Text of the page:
Tue, Jul 04, 2017 - Page 8 News List

China’s Hong Kong after 20 years

By Chris Patten

While I was governor of Hong Kong, from 1992 until the handover of the territory to China in 1997, I kept a diary. Consulting that diary over the past few months, as I write a book partly about my experience there, I have discovered several passages describing China’s “struggle” school of diplomacy — one that endures even today, as we approach the 20th anniversary of Hong Kong’s return to Chinese sovereignty.

In China’s struggle school of diplomacy, no decision could be confirmed without a protracted argument with Chinese Communist Party (CCP) officials. That argument ended only when it became clear that the Chinese could squeeze no other concessions out of those on the other side of the table.

Time, Chinese negotiators seemed — or pretended — to believe, was on their side, so they could always wait out their opponents.

It was often difficult to see the point of the whole miserable exercise. Why, for example, push up the price of a new airport for Hong Kong by delaying its construction?

I suppose the Chinese authorities preferred that the project be completed when China, not the UK, was responsible for the territory.

Another example of this bullying approach concerned the arrangements for the handover itself.

China made a number of proposals that, had we not resisted them, would have allowed its army to sweep into Hong Kong well before June 30, 1997, the agreed handover date.

The Chinese also pushed hard to make the handover ceremony itself a humiliation for Britain.

They wanted the Prince of Wales, the principal British representative at the ceremony, to pay court to then-Chinese president Jiang Zemin (江澤民) — though they did not demand that he bow before handing over the keys to the territory.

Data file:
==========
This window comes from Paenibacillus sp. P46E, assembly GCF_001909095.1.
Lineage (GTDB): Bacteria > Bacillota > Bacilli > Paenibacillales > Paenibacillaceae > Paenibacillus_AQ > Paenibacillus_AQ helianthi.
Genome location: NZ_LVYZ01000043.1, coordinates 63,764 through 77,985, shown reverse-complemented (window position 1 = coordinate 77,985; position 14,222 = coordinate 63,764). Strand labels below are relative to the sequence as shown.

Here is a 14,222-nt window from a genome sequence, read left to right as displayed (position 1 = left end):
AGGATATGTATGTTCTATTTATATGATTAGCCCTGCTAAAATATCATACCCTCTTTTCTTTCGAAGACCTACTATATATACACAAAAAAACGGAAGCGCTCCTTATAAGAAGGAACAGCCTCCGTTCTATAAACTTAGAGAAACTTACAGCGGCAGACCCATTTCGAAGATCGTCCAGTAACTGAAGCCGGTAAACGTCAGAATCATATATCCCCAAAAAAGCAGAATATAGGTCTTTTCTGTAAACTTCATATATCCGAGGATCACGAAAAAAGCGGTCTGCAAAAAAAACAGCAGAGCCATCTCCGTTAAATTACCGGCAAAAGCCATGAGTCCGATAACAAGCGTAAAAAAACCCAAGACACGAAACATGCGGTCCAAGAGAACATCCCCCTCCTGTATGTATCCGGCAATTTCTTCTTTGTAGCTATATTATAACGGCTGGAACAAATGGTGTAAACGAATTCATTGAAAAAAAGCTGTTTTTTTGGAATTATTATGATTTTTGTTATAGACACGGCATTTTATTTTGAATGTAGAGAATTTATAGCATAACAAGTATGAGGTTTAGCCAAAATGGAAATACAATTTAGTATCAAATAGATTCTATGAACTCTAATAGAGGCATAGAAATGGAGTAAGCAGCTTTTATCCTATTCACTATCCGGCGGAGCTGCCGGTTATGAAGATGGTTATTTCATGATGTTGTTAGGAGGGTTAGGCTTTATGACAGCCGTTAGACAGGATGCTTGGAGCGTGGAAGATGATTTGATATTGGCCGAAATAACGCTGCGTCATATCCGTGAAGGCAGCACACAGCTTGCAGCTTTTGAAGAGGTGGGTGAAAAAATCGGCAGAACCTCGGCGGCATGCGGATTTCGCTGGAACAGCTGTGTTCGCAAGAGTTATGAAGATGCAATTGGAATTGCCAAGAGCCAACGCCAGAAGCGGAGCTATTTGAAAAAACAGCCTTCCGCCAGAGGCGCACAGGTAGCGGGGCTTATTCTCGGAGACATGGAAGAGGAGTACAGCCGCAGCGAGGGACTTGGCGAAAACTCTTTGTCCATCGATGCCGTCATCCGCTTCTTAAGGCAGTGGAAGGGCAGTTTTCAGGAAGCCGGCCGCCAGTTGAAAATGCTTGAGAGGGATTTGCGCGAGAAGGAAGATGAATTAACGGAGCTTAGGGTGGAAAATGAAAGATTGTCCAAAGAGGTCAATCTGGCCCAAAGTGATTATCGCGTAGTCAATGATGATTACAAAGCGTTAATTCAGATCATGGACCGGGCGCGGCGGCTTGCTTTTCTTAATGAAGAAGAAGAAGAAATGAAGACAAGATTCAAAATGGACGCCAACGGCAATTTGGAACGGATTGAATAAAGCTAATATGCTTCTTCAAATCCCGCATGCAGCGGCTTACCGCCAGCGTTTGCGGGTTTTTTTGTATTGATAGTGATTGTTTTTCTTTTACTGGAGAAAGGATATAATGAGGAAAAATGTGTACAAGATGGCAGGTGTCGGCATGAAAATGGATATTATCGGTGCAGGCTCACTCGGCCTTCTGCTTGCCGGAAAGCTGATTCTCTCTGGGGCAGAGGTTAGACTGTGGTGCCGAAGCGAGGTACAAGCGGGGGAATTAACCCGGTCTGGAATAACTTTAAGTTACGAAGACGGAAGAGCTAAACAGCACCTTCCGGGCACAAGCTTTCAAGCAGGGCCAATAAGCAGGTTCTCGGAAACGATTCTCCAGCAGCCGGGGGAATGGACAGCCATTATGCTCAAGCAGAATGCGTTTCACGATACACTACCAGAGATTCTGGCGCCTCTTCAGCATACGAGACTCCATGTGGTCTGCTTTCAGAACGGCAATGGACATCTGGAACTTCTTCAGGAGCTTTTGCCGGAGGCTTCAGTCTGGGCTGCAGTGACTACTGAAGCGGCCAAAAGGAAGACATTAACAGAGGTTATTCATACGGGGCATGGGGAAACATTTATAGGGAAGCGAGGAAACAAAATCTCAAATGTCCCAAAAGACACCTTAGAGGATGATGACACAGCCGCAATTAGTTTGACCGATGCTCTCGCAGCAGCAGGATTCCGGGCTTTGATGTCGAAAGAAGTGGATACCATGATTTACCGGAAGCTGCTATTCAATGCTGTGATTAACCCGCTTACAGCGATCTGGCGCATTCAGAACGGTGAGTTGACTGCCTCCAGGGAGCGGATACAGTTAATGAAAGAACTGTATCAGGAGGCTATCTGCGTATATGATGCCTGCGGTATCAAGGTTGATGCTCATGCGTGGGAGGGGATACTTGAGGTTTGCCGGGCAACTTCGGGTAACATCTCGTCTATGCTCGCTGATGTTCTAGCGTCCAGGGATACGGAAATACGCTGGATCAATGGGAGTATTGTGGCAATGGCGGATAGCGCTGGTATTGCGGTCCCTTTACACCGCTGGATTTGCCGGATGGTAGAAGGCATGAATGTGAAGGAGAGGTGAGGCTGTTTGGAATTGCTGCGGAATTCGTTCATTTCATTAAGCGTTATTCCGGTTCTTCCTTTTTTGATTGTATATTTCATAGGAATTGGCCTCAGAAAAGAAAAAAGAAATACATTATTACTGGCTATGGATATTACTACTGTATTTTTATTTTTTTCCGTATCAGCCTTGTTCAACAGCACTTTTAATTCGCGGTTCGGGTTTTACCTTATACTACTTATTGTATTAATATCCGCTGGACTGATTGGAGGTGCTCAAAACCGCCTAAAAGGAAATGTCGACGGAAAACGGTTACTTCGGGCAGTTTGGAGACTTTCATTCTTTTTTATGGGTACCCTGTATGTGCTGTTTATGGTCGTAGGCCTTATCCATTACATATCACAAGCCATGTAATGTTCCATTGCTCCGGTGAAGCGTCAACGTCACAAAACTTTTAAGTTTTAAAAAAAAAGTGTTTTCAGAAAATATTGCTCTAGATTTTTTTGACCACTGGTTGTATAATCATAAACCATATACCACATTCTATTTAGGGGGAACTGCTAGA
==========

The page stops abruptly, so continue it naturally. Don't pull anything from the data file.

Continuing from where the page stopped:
Here, too, we held firm, eventually agreeing that China’s president and the Prince of Wales would enter a room at the same time.

The Chinese president made a short formal speech, to which the prince and then-British prime minister Tony Blair offered impromptu responses.

With a flurry of handshakes, everyone departed and that was that.

It was not the kind of ceremony that should have taken such pains to plan, particularly given that the Chinese had nothing substantial to say; yet, as was so often the case, it was the product of a struggle.

Chinese negotiators’ obstreperousness might be somewhat palatable if the agreements that resulted were ironclad.

However, contrary to the perceptions of many — including those to whom I have spoken about China’s struggle diplomacy — evidence suggests that Chinese authorities do not necessarily keep their word.

Consider China’s accession to the WTO. During the negotiations, in which I was involved, China promised to open its market to the rest of the world.

However, it has done so only slowly — far more slowly than other countries opened their doors to Chinese exports and investment.

More broadly, the CCP connived to create a sloping playing field — just ask any foreign chamber of commerce in Beijing.

It probably seems hypocritical for a Western politician to criticize emerging powers for untrustworthiness, at a time when the president of the US — once the leader of the West — is the shockingly undependable Donald Trump.

With moves like withdrawing the US from the Paris climate agreement, Trump has shown that he can be trusted no further than he can be thrown.

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